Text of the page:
Since then we hear that he has been sentenced to one year for the Heintzen article. We can hardly believe the matter will rest there.
In any case, the Freiheit will survive this as it did so many other persecutions since its first issue in London, in January 1879, and so will Most, now fifty-five years old, pass through this year of prison as he previously passed through eight years of imprisonment, in Austria, Germany, England and America, since 1970 [sic]. Most joined the International in Switzerland in the late sixties, when working as a bookbinder in the Jura; he was an active propagandist of Socialism in Austria until his expulsion in 1871; from that time until 1878 he edied [sic] Socialist papers in Germany and became a member of the German parliament, but spent nearly half of the time in prison. From the end of 1878 to the summer of 1882 he stayed in England, passing the last eighteen months in prison for publishing an article on the death of Alexander II. of Russia.
Since the autumn of 1882 the Freiheit has been issued in America; on two more occasions—after the bomb of Chicago and somewhere about 1890—he was hunted down by the American press and imprissoned [sic] for two years. Now they are at their dirty work again. How stupid and powerless they are, after all! Four governments using all the means in their power these last thirty years to silence this one man and his spoken and written utterances—and they never succeed. Nor shall they this time! [The address of the Freiheit is 69 Gold Street, New York city (sic).]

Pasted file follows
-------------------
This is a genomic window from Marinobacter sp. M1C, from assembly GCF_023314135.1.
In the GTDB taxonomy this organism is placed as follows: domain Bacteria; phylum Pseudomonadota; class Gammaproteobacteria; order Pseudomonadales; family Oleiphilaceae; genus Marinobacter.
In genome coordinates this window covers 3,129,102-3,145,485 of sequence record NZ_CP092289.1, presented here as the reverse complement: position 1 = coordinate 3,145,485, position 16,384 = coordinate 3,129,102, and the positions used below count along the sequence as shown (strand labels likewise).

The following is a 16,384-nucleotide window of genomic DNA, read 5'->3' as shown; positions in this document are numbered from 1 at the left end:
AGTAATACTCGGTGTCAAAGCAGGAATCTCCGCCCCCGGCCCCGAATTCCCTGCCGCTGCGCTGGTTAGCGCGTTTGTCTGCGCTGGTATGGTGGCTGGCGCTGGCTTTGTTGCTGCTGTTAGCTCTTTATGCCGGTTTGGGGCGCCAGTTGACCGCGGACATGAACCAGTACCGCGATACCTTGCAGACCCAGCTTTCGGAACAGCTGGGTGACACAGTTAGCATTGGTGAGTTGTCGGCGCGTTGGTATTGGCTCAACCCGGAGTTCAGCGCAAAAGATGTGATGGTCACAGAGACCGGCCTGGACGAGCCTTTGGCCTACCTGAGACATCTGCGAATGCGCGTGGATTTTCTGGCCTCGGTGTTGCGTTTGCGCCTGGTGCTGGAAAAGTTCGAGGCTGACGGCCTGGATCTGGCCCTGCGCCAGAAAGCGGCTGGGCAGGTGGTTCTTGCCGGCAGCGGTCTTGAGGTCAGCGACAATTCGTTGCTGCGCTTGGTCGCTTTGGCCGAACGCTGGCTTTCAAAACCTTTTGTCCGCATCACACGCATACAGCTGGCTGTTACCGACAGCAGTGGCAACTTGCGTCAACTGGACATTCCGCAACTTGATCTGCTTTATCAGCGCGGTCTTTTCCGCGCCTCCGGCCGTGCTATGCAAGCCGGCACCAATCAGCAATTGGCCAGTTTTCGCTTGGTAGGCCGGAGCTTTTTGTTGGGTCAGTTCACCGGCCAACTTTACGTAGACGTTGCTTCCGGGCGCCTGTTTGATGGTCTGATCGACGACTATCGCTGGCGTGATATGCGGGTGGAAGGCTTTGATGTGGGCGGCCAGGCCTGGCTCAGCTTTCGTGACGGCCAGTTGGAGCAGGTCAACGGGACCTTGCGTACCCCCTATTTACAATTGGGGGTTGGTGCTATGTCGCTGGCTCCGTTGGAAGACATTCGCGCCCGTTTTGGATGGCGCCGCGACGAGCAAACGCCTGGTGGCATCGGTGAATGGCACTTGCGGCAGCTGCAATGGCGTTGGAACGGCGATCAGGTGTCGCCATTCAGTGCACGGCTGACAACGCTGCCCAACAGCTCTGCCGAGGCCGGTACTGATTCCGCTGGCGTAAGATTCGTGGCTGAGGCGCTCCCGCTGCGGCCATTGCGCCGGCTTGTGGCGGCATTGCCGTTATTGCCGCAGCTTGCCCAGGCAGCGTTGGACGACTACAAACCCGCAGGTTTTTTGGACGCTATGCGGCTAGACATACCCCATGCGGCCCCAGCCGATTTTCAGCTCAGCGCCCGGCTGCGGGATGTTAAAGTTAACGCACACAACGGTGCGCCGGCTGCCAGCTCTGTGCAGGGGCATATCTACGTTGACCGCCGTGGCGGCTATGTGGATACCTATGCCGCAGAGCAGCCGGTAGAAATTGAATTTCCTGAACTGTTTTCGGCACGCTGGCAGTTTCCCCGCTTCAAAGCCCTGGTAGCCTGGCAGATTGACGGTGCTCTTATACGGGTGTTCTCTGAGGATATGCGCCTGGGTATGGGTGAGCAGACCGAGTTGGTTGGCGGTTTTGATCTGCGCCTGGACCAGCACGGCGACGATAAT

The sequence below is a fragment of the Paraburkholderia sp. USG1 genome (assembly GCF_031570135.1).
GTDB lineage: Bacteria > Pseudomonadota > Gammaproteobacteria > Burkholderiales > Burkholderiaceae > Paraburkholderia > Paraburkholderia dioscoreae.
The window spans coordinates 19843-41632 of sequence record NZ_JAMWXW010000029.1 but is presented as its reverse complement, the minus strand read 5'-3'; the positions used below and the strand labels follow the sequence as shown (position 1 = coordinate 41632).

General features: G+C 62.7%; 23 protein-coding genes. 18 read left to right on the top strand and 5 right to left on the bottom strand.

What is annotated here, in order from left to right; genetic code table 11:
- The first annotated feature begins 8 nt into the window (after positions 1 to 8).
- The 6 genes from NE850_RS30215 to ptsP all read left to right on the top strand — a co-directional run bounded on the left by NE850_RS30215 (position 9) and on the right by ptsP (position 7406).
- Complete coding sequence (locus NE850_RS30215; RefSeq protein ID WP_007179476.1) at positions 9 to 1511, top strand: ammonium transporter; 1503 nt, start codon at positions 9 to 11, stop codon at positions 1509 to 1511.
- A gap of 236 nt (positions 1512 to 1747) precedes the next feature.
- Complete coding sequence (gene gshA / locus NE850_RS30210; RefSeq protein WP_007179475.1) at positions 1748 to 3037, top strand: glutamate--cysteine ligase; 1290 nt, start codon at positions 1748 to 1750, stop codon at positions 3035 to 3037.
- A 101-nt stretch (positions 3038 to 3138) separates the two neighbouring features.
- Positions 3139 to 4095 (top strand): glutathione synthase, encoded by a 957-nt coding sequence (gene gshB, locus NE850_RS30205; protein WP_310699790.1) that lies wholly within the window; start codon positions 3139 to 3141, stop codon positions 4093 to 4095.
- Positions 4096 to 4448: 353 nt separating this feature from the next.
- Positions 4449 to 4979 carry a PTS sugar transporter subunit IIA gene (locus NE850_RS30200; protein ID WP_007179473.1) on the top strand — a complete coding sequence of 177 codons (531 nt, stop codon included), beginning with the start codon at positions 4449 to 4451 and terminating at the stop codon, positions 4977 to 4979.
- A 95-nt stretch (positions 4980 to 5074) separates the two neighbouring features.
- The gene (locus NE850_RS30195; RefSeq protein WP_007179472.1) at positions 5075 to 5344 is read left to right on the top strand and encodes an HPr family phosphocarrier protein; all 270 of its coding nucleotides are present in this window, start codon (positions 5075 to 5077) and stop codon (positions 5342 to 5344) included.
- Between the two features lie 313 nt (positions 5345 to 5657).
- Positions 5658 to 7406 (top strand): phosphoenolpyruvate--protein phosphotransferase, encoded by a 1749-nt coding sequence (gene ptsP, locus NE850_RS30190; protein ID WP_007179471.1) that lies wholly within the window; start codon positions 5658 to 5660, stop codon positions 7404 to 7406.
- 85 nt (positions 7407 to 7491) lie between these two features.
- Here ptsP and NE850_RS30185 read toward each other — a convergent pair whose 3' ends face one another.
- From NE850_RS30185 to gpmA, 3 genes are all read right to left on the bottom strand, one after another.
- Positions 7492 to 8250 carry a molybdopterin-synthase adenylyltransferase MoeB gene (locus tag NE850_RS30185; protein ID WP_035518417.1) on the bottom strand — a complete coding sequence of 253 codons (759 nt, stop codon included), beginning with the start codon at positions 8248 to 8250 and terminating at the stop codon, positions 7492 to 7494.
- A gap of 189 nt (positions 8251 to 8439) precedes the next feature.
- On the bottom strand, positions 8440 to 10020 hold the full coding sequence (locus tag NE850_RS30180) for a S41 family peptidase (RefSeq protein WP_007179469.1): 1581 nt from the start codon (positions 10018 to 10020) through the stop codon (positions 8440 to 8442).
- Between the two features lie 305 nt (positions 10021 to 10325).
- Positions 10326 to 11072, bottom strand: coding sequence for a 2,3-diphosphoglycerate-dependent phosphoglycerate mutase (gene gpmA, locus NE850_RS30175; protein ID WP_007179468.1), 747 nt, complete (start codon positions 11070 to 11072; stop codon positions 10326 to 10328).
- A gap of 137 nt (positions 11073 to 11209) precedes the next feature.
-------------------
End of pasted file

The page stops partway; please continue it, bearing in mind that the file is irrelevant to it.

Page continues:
From the latest issues of the Freiheit
we gather that after several adjournments asked for by the prosecution, Most’s
case at Newtown was entirely settled on Oct. 2, when he was discharged and set
free. A few days later he was tried at New York for the publication of the old
article by Heinzen which was considered as “disorderly conduct” by the prosecution.
Three magistrates sentenced him t[o] one year’s penal servitude (Blackwell’s
Island). He was at once arrested.